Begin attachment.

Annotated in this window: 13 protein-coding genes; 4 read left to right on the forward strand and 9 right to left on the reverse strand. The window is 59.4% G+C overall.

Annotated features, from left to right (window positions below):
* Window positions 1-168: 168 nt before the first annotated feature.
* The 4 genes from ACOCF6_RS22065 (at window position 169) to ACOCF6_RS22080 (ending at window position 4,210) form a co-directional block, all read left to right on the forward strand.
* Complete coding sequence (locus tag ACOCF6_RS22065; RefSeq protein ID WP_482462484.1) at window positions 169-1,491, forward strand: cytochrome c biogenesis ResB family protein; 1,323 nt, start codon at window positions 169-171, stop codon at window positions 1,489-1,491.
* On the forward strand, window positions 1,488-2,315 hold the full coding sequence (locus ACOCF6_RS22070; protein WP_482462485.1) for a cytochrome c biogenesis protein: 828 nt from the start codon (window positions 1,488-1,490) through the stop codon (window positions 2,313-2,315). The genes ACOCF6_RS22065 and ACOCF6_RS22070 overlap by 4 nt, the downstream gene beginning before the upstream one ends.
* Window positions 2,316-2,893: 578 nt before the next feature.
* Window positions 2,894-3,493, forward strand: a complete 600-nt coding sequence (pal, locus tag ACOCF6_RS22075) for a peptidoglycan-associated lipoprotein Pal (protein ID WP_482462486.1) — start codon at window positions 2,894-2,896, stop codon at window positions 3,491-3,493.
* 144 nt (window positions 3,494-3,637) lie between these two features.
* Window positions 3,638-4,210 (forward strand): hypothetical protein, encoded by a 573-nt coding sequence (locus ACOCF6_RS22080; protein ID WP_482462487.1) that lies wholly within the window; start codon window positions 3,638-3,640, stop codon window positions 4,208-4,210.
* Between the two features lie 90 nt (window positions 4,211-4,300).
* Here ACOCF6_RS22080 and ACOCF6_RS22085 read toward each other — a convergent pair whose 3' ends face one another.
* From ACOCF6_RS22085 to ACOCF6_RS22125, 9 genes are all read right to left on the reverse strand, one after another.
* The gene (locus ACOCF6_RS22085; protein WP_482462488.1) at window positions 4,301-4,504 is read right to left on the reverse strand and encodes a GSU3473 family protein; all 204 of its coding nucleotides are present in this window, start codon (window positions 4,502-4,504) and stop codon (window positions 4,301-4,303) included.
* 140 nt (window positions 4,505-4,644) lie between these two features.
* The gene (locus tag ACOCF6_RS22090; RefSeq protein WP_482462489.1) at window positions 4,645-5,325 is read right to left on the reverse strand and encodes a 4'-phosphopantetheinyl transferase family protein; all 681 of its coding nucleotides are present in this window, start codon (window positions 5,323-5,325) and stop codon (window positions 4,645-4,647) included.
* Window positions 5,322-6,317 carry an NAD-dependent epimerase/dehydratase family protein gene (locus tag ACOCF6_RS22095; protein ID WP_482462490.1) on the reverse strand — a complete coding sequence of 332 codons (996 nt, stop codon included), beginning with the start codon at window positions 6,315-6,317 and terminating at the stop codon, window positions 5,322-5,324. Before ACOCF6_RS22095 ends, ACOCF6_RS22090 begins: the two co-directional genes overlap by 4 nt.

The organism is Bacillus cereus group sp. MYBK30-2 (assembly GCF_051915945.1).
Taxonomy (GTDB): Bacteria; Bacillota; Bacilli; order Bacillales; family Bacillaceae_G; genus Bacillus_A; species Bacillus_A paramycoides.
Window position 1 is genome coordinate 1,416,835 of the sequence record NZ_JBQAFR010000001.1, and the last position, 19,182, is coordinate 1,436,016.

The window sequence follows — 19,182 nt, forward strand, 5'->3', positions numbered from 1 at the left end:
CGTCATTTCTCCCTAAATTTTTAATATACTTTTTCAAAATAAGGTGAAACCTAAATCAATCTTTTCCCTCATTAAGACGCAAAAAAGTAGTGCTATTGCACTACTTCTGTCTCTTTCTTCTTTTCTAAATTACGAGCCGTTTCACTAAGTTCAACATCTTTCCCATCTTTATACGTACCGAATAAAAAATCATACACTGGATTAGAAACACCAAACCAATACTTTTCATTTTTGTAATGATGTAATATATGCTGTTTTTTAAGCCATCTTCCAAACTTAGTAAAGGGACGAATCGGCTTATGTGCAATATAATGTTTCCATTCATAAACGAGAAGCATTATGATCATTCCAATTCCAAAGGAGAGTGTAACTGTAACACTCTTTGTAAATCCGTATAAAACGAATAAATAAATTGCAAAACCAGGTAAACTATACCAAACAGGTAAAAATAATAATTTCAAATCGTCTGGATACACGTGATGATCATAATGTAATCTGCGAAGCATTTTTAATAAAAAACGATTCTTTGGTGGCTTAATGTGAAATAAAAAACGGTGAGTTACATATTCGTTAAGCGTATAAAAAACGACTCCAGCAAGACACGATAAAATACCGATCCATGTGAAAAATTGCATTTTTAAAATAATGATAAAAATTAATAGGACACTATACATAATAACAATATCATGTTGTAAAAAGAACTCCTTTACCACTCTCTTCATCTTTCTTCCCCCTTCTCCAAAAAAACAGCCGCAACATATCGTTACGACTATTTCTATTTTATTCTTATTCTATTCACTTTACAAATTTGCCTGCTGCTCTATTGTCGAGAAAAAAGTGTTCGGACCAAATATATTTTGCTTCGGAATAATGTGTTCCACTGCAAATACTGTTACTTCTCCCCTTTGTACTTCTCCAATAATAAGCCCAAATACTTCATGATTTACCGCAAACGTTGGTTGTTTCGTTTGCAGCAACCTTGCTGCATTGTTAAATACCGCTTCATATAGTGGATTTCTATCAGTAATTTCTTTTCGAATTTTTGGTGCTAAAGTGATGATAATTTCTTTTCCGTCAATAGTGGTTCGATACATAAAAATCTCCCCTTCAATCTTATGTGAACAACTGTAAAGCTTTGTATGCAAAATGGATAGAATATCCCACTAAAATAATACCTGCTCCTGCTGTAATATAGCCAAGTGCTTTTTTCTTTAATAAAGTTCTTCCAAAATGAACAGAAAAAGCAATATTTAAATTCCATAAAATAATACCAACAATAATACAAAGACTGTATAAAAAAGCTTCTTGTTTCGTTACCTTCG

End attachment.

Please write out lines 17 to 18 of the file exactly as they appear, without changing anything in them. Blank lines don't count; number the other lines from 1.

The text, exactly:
* Window positions 5,322-6,317 carry an NAD-dependent epimerase/dehydratase family protein gene (locus tag ACOCF6_RS22095; protein ID WP_482462490.1) on the reverse strand — a complete coding sequence of 332 codons (996 nt, stop codon included), beginning with the start codon at window positions 6,315-6,317 and terminating at the stop codon, window positions 5,322-5,324. Before ACOCF6_RS22095 ends, ACOCF6_RS22090 begins: the two co-directional genes overlap by 4 nt.

The organism is Bacillus cereus group sp. MYBK30-2 (assembly GCF_051915945.1).